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Thursday, May 24, 2018

On Bob Dylan's 77th Birthday, On My 7th Year of Love-Making

When Bob finally won the Nobel Prize last year, I was intensely sad, sickeningly sad - almost frowning at myself in the mirror in disgust. "Hey Bob, that sick ball of shiny metal's not for you, Sartre compared that bag of shit to a sack of potatoes, and Barrack Obhamma won it for no reason in 2009...Bob,don't...no." I earned a chance to interview an Irish musician who was contextually actually very impressed by that Gothic, almost spiritually ambivalent article o' mine. Now, let me tell you the truth about that article. That was a formal piece of my eloquent arrogance I just couldn't pen down in frustration back then. Now I know, now that I have the patience and the containment, now I'd want to. 

So, I used to walk around this mighty yet petite, dying river of ours and I would imagine how the moon could melt down into its bosom straight from the core of the sky, leaving a vacuum - an unfathomable, spirited, reverberating sense of vacuum. That was when I was just climbing the ladder of his music, I was listening to 'Dark Eyes' very often, coupled with 'Like A Rolling Stone' and other tracks. At this point of time, I was also developing into a woman, I could see the bodily changes, and even though I was confused whether or not to be too fond of whatever was happening (cause I didn't understand what, at the first place was happening), I chose to grasp the music instead, the elan vital, the progression, the hunger for passion. 
Often at night, I would feel like unlocking the walls and heading straight to the river, and closer, closer to the water still. 





As I grew up into a more mechanical, apparently tidier, posh being, the instincts clung to music, arts and especially of the revolutionary kind. Dylan was a magician to me, a man with a spine, as straight as the rectilinear motion of light - a messiah, a saviour, a different creature in the times of nothing altogether. This was when I was 14 and by the time I was 15, I was in love for the first time, possibly. And succeeding heartbreak like an expelled citizen, I dwelled inside his songs. 'Daddy You Been on My Mind', 'It Ain't Me Babe' in Joan Baez's voice, 'Don't Think Twice It's Alright' among others. 

It took me time to age this much, that now his revolution turns into love every time I listen to these songs on loop, every time the eerily long lines around the stores on his birthdays over the past 50 years, maybe. Idols are as fragile as remnants of a decapitated civilization, waiting for the worms. It reminds you of visions from Dali's 'Destino', the lucid eloquence of time, of gravity, of portrayal, of truth and of the portrayal of the several kinds of truth that persist like an eternal air of vicinity around your naked palm. Dylan now would also mean a reminisce of what ceased to be from times before I was born, but have subsequently developed ideals about (which, contextually are not as fragile as idols). That hurts, deep down in the core - that stings the heart and the soul and the mind. It makes me want to find refuge in Joan Baez's life, only to find her accept lesser sins than Dylan himself. It is sad that now she too, would choose to walk the stage with someone as much of a nothing as Taylor Swift whereas Sinead O'Connor would anyday refuse to and instead shave her head and sing 'Oró sé do bheatha 'bhaile' with as much arrogance as burning pain, rage, spirit, and love.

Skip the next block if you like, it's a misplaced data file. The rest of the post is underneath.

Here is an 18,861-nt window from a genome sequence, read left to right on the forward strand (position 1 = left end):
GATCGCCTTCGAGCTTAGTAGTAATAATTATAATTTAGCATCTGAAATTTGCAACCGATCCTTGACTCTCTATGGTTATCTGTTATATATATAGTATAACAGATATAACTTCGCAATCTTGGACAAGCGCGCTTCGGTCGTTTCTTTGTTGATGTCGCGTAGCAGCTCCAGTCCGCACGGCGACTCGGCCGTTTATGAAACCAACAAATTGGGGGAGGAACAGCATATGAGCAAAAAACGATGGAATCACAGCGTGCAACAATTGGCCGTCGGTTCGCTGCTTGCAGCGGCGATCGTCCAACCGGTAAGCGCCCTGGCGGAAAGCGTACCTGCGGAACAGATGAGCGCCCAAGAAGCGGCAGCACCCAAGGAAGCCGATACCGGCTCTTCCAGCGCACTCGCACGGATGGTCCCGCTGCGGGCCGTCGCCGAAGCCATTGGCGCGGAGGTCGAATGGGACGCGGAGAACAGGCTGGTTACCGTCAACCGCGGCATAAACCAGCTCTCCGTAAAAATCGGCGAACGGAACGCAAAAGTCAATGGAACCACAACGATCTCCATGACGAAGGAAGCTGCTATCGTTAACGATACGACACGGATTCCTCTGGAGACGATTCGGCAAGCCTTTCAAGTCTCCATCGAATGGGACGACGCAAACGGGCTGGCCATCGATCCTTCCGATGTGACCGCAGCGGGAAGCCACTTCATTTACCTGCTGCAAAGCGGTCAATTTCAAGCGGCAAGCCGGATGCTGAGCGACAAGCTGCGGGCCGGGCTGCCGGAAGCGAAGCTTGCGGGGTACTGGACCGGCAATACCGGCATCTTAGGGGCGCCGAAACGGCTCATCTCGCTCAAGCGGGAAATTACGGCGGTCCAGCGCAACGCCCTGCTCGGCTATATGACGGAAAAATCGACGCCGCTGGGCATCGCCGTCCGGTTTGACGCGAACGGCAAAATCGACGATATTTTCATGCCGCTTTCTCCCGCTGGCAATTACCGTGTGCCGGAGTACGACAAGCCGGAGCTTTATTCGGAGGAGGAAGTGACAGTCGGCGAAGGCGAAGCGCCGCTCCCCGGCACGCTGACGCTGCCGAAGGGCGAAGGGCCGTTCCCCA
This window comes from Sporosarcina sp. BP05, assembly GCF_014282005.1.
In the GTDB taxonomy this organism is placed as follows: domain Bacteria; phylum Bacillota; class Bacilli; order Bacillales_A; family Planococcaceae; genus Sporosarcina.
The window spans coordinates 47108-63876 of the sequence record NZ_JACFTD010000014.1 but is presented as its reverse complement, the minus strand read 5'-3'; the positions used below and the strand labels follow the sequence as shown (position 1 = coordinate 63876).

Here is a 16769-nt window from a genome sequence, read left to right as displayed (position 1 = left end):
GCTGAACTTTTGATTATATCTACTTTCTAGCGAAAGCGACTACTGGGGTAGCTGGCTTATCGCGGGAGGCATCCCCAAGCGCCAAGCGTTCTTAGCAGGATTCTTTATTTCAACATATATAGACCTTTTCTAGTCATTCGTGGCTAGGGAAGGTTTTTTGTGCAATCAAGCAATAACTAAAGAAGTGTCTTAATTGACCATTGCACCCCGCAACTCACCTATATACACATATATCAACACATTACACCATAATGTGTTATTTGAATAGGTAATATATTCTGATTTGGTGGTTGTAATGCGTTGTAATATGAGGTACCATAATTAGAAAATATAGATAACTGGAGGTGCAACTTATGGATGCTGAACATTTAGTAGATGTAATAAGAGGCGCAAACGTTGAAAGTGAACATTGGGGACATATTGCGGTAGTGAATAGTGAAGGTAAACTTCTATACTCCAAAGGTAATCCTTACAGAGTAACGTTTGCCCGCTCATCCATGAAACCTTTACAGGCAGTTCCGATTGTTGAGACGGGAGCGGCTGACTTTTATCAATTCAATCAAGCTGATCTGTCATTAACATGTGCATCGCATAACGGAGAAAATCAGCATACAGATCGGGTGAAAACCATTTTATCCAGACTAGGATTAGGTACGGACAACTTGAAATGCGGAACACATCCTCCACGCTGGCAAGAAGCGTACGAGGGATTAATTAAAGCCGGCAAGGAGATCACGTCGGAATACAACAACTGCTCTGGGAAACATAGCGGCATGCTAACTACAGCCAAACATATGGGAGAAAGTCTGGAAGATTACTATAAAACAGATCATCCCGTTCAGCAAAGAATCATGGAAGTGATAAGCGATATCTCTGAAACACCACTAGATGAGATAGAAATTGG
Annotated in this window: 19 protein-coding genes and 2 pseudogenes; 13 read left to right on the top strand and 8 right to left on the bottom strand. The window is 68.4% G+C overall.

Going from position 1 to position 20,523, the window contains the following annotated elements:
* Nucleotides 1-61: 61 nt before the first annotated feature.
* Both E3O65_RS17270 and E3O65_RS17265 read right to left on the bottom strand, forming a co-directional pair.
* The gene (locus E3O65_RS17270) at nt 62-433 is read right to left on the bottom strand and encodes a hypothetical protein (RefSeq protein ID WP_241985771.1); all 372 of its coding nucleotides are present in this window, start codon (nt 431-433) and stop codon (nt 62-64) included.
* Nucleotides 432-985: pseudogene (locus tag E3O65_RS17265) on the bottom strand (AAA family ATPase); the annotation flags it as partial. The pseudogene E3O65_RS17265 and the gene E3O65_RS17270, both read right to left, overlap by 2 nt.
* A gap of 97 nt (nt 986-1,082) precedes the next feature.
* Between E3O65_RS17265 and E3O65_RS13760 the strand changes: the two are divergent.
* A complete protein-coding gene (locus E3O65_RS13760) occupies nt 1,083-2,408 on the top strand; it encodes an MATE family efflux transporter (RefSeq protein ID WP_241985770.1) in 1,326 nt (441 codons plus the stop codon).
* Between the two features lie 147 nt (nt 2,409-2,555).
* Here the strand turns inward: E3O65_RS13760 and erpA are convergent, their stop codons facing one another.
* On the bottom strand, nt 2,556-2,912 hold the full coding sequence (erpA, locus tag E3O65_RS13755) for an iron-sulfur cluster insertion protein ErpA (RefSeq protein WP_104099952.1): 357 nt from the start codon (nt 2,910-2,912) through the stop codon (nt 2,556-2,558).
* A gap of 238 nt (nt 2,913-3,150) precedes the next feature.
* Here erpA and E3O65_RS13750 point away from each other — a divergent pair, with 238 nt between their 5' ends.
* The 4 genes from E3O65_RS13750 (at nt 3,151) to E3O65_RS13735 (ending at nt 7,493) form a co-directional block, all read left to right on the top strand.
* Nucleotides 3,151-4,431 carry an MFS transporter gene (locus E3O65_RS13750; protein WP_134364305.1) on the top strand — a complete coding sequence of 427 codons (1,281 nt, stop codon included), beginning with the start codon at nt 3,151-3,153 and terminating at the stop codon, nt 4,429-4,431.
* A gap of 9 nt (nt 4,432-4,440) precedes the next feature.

The last nail on the coffin was his acceptance of the Nobel Prize in 2016. It tore me apart, honestly. It reminded me of the Vietnam war, it reminded me of Joan's broken heart, it reminded me of Barrack Obhammaa receiving it in the name of peace in 2009, it reminded me of unfed children in Afghanistan and how "the saviours of the world" sit in the Pentagon and operate joysticks to terminate millions of lives - human as well as the several diverse species that constitute the flora and fauna, in a word - life on this planet. It reminded me of Guantanamo Bay and it reminded me of Kashmir. It reminded me of Syria,Iraq, Iran, Lebanon, Gaza strip and Nigeria. It reminded me of Ghana and it reminded me of Kenya. It doomed me, it took away most of the love I had so securely stored in my heart for the poet whose poetry now belongs to millions of people. It reminded me of the time I'd spent in the north-eastern part of this country, it reminded me how pop-culture can be sculpted in the favourable sense, coupled with the dynamism and beauty of the eloquence of original, spirited poetry. It reminded me how, this generation never is or would be able to find out a path, an illuminance that sparked between words, in intellect, in understanding, in compassion and empathy
even in the second half of the last century that the immediate generation that biologically gave birth to us have now forgotten. How loathesome it is that we live in confused, perplexed, nervous times as this. 

It still reminds me how Joan sang 'Farewell Angelina', 'The Sad Eyed Lady of the Lowlands' and 'To Bobby'. It still stings how Bobby never returned. Deep inside, it always does. In hiraeth, in reminisce. In poetry. In love. In the bodily essence. In beauty. In unrest. In unrest. 
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